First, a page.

As ordered reported by the House Committee on Financial Services on March 14, 2014
H.R. 3584 would allow privately insured credit unions to become members of the Federal Home Loan Bank (FHLB) system. The bill also would direct the Government Accountability Office (GAO) to report to the Congress on privately insured institutions and their insurers. CBO estimates that implementing this legislation would not have a significant cost. Enacting H.R. 3584 would not affect direct spending or revenues; therefore, pay-as-you-go procedures do not apply.
The FHLB system is a cooperative, government-sponsored enterprise made up of 12 regional banks that offer financing to more than 7,500 members (banks, thrift institutions, insurance companies, and credit unions). FHLBs make loans (known as “advances”) and provide other credit services that members use to fund mortgages and other loans. Consolidated assets of the FHLBs totaled $834 billion at the end of calendar year 2013, including almost $500 billion in advances.
H.R. 3584 would permit state-chartered, privately insured credit unions to become members of the FHLB system. Under current law, such credit unions may only gain membership if they are also community development financial institutions. Based on information from the Credit Union National Association, there are about 130 privately insured credit unions holding about $11 billion in assets that would become eligible for membership under the bill. CBO believes that it is unlikely that any advances made to these institutions would alter the financial condition of the FHLBs given the relative size of the credit unions to the FHLB system and the requirement that all advances be fully secured. Because these credit unions are privately insured, spending by the Federal Deposit Insurance Corporation would not be affected if an institution ultimately failed.
The bill also would direct GAO to report to the Congress on the adequacy of insurance reserves held by private deposit insurers and whether privately insured institutions comply with federal disclosure regulations. The cost of the study would be less than $500,000, CBO estimates, and would be subject to the availability of appropriated funds.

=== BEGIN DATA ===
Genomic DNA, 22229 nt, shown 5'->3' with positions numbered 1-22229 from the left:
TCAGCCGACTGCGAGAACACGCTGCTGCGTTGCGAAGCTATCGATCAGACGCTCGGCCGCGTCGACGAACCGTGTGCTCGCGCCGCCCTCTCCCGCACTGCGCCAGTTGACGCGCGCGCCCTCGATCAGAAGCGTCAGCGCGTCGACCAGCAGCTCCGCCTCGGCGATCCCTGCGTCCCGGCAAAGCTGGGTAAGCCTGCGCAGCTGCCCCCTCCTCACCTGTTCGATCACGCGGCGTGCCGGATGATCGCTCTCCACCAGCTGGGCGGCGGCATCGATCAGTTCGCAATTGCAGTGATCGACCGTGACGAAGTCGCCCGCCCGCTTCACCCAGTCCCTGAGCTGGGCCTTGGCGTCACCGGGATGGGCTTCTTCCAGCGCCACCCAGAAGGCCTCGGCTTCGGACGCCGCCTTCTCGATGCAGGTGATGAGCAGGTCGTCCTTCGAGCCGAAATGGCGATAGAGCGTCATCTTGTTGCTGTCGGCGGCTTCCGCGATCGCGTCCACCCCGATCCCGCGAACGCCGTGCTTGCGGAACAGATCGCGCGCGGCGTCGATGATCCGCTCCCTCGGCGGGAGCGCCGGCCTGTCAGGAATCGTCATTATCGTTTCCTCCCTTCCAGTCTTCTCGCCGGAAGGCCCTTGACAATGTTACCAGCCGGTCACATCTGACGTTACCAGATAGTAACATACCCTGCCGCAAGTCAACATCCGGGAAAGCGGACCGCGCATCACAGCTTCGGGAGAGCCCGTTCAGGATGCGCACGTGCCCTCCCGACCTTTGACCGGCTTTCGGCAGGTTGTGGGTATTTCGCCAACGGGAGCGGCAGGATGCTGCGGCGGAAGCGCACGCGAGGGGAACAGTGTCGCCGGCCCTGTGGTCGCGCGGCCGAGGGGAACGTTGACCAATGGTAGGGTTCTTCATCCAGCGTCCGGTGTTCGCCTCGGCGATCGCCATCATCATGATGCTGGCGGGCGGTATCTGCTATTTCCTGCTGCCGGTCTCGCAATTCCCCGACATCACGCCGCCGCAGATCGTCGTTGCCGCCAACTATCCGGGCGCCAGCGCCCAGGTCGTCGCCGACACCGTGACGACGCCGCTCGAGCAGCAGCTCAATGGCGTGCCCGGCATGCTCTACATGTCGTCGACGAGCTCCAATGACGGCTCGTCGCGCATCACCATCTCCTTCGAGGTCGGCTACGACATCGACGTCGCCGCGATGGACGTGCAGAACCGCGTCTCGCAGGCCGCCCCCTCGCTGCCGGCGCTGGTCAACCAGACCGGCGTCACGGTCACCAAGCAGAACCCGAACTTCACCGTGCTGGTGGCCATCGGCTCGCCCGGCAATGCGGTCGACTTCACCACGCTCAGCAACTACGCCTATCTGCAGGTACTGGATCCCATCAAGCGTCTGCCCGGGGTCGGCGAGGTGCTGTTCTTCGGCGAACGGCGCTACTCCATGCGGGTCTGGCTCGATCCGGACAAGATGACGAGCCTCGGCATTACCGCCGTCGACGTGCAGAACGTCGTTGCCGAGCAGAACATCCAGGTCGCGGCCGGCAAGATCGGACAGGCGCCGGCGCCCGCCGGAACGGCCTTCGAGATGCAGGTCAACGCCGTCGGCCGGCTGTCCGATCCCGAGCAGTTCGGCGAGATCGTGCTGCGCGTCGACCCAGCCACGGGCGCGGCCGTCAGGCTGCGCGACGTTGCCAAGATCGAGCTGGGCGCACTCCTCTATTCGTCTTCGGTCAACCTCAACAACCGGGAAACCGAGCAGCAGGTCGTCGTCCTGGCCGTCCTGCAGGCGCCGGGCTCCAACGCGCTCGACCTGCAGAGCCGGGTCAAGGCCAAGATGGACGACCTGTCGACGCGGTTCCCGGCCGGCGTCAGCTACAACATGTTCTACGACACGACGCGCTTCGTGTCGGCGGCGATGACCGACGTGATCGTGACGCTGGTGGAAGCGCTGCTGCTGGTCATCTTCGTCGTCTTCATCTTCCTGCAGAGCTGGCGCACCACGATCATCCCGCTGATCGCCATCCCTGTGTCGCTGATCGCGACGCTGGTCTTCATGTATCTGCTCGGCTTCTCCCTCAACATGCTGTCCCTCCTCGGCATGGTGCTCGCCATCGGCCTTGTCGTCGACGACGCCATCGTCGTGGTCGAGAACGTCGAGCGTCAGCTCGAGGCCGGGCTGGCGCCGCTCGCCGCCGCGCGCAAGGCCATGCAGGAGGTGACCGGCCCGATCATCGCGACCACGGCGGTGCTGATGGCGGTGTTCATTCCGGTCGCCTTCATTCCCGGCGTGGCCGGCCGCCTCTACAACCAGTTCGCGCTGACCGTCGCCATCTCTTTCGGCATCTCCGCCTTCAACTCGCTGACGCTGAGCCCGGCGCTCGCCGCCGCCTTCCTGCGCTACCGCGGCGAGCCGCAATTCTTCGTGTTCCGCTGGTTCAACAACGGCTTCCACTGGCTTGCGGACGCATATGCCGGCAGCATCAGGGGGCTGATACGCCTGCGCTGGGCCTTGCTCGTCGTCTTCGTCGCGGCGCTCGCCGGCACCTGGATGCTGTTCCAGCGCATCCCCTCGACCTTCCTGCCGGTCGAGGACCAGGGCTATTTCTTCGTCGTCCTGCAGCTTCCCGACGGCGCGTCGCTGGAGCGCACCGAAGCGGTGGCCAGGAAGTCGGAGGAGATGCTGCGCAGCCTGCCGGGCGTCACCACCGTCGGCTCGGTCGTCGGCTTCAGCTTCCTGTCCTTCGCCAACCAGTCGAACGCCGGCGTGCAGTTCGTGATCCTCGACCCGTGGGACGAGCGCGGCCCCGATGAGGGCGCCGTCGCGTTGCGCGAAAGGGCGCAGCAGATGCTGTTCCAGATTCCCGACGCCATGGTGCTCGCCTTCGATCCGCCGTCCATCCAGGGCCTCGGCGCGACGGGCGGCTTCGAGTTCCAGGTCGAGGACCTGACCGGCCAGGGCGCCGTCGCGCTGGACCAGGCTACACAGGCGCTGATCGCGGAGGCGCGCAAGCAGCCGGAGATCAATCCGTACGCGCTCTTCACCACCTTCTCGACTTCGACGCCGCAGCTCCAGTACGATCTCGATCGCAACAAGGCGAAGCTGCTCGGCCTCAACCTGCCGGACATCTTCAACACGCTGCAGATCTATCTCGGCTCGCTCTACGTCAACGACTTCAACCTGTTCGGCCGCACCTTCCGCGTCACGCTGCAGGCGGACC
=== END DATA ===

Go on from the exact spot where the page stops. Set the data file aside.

H.R. 3584 contains an intergovernmental mandate as defined in the Unfunded Mandates Reform Act (UMRA) because it would preempt state laws that allow for voiding specific types of contracts between FHLBs and insolvent credit unions whose deposits are insured by private insurers. By limiting the application of state law, the bill would impose an intergovernmental mandate. However, the preemption would impose no duty on state governments that would result in additional spending, and the threshold established by UMRA for costs of intergovernmental mandates ($76 million in 2014, adjusted annually for inflation) would not be exceeded.
H.R. 3584 also would impose a private-sector mandate on private insurers of credit union deposits. It would require such insurers to submit a copy of their annual audit to the National Credit Union Administration within seven days of having an audit completed by an independent auditor. Insurers also would be required to send those reports to the Federal Housing Finance Agency for privately insured credit unions that are members of the FHLB system. Based on information from the Federal Deposit Insurance Corporation, CBO estimates that the cost of complying with the mandate would be small and would fall well below the annual threshold for private-sector mandates established in UMRA ($152 million in 2014, adjusted annually for inflation).